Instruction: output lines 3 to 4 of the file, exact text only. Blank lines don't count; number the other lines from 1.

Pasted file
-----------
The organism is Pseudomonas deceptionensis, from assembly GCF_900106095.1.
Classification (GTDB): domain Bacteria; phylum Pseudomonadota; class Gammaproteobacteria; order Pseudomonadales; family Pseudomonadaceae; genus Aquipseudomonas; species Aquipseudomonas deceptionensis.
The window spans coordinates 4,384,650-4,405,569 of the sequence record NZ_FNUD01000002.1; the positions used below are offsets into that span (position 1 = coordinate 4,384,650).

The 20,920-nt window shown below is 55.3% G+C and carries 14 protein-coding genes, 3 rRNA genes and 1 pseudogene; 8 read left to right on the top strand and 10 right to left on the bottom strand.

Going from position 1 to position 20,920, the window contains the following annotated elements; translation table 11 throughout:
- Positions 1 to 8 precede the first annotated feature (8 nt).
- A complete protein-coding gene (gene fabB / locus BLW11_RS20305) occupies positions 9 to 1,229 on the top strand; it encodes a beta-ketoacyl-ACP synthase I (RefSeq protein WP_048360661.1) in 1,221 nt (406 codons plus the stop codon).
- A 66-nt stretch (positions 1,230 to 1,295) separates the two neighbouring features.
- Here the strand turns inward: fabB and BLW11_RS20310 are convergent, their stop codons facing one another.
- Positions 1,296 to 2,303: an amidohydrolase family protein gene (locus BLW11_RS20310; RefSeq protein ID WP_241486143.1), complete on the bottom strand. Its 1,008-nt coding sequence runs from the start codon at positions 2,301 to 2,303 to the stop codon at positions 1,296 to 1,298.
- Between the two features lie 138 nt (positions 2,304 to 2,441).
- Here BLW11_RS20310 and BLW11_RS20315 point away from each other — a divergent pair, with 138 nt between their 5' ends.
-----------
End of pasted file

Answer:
The window spans coordinates 4,384,650-4,405,569 of the sequence record NZ_FNUD01000002.1; the positions used below are offsets into that span (position 1 = coordinate 4,384,650).

The 20,920-nt window shown below is 55.3% G+C and carries 14 protein-coding genes, 3 rRNA genes and 1 pseudogene; 8 read left to right on the top strand and 10 right to left on the bottom strand.